Recently, I was watching some Gossip Girl, sitting in my room while my parents entertained guests downstairs, and dreaming off in my own world. I tend to do that a lot. Just sit by myself and enjoy my own company. And, maybe I watched one too many episodes of GG, but I decided I was going to do my makeup and put on a fancy dress and just dance around my room. And I did just that. I put on eyeshadow, blue and brown on one eye, purple and shimmery white on the other. I felt like a princess. I carefully applied pink lip gloss. I put on my red winter ball dress. And I danced around my room. I danced and twirled until I was dizzy. And it felt great. I was smiling. The whole time. Doing something for myself, even if no one was going to see me, was so fun. I took a few selfies because I almost never wear eyeshadow, and I almost never take selfies. I keep these photos for myself. Because when I look at them, I feel happy. I don’t need to document everything on camera and send it to social media to be happy. I did it for myself. For my joy and satisfaction. I felt beautiful. And you know what? No matter how ridiculous this story may sound, it was fun. I challenge you, reader, to do something for yourself. To not Snapchat or Instagram it. You don’t necessarily need to give yourself a makeover. Sometimes all you need o do is have 5 minutes to yourself. We usually don’t give ourselves permission to do things that might not be socially accepted (of course, don’t go murdering anyone now that you read this). But often, what is a little outrageous is usually just what we need to take a break from everyday life. Happiness really is a worthwhile goal. Take 30 minutes each week to do something by yourself. Go to dinner by yourself and don’t touch your phone. See that movie none of your friends want to watch. Do what you want. Do it for your happiness. ❤

#Trending Tuesday: Being Petite (and even if you aren’t, please read)

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I was measured for my height at the doctor’s the other day. I am just a liiiiittle over 5’1″. And I write to you because I have just come to accept my height. Many of us want to be a model’s height of about 5’8″ or more, myself included. I have always joked about how I plan on growing another five inches, despite my doctor saying that was wishful thinking. But the root of those jokes was an insecurity.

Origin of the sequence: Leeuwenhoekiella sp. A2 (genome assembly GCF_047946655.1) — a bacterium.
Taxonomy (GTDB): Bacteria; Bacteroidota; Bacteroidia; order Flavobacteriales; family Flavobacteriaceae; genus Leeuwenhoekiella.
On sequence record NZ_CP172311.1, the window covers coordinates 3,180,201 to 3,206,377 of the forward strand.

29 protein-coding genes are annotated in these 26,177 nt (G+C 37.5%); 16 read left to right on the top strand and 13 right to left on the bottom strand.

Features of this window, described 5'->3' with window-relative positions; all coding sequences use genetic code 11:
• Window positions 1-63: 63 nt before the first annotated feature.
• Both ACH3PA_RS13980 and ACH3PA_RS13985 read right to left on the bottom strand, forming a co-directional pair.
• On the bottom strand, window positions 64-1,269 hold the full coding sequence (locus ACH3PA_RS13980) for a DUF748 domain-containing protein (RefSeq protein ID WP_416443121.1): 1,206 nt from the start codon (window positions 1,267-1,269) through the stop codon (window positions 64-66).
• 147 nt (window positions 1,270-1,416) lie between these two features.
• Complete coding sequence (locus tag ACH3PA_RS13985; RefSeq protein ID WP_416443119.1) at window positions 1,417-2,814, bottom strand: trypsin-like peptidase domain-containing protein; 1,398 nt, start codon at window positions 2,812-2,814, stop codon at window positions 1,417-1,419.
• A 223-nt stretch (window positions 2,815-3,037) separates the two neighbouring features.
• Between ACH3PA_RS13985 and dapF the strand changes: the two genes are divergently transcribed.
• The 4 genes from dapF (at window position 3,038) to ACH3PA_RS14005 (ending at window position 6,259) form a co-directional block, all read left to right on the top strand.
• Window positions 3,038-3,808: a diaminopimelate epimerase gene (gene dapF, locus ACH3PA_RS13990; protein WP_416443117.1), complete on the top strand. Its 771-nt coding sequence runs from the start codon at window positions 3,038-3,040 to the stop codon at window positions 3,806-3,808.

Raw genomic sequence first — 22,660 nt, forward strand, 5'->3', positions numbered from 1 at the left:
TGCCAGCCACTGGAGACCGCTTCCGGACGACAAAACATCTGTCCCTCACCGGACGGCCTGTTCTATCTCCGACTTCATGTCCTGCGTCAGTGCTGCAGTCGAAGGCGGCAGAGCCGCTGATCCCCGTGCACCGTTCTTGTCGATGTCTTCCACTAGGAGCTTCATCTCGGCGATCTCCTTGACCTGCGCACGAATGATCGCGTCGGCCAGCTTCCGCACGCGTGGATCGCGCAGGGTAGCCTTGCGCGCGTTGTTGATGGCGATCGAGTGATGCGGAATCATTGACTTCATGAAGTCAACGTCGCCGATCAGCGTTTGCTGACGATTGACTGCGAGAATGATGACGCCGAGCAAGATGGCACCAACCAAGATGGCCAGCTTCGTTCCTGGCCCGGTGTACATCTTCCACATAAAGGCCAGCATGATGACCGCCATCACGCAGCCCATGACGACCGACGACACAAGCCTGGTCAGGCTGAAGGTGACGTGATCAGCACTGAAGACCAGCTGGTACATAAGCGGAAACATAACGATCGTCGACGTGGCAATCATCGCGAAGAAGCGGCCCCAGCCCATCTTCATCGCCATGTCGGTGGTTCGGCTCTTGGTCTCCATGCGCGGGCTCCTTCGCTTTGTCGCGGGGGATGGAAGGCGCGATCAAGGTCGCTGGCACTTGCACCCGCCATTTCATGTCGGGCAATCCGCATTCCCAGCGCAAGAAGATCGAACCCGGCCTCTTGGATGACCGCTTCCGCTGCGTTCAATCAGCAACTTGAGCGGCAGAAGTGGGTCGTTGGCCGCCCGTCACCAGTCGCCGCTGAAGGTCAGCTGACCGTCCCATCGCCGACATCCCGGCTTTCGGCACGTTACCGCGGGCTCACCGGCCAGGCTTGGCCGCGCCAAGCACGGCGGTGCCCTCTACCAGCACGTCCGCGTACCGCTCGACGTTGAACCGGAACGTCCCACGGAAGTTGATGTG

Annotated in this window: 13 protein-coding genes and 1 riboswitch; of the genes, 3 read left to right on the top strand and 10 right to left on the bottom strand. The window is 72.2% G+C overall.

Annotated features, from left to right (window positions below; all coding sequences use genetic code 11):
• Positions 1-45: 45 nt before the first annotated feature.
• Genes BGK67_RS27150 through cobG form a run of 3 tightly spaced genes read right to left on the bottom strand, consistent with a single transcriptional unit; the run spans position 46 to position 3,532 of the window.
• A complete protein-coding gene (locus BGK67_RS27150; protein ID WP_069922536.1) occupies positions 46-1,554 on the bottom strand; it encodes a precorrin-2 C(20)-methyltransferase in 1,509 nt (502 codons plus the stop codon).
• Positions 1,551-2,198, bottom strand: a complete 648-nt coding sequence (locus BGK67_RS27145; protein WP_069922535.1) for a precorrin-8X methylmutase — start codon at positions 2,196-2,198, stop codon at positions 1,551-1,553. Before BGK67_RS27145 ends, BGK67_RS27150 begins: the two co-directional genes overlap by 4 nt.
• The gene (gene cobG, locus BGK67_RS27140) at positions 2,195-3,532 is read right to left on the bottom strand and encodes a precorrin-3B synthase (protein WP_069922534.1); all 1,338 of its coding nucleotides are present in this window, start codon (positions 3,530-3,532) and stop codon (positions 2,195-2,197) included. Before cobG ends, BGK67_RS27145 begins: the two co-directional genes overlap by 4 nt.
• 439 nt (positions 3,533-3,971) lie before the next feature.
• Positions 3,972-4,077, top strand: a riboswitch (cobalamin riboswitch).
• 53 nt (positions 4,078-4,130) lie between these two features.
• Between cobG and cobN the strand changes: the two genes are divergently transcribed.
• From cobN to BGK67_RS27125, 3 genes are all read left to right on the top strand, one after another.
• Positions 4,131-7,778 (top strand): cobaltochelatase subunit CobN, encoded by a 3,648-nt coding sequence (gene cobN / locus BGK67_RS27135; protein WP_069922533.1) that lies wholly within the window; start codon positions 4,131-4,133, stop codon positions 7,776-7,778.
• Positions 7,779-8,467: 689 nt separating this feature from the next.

There always seemed to be something about those tall girls. They were the “beautiful ones” or seemingly “models-in-the-making”. And I just was tired of being called “cute” because I am petite. I wanted to be tall and scouted to be a model (although In my mind I would nonchalantly decline all the hopeful agencies-hah!) In my mind, being tall meant being beautiful, and being short meant being only “cute” and “so adorable!” Don’t get me wrong, I always am flattered when people compliment me on that- it was my insecurity that made me feel like “cute” is all I am seen as. But I have come to realize some very important things:

1. What the hell is wrong with being cute?

2. Petite people are gorgeous, and you don’t have to be a model to prove it

3. I can wear freaking 6-inch heels if I want and still be shorter than my future husband (probably? Unless he’s short too, and in that case, we are going to be an adorably short couple)

4. Don’t let your looks define you. Cliché, sure, but in all honesty, your looks get you only so far. The rest is up to your glowing personality 😉

I sincerely hope you all learn something from this article, whether you are tall, short, curves, no curves, blonde, brunette, redheaded, and the list goes on. 

Let’s Be Realistic!

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This whole idea came to me while I was taking a shower. And it inspired a rather spontaneous write. 


“Let’s be realistic” or, “realistically thinking”, is often told to people who “dream too big”. But that’s a negative way to think of it. Being realistic is not about downsizing your dreams. Being realistic means that the world is huge and opportunities are endless. Being realistic means that it will take hard work to reach your goals. And your dreams are completely, infinitely up to you to imagine.

     It isn’t always easy to bolt after your goals. There are going to be challenges. Parents that want you to be a doctor, not an actor. Friends that think your love of poetry is too hippie-dippy. And most commonly, there is that little voice in all of our heads that says, “you know what? You can’t do it. So give up.” But that voice is not you. That voice is an external source, shaped and feeding off our surroundings in everyday life. You are, however, in control of that voice. You are who you want to be. Realistically speaking, you ARE what you make of yourself. You change yourself. You learn from yourself. And you can never dream too big. Shut up that little voice saying, “let’s be realistic…you can’t” by responding with, “let’s be realistic! I actually can!” Doors are open. Your journey to being who you want to be starts right… NOW!  

Top of The Rock

In front of the Flatiron Building 
 John Lennon Memorial with my best friend, Abbey, in Central Park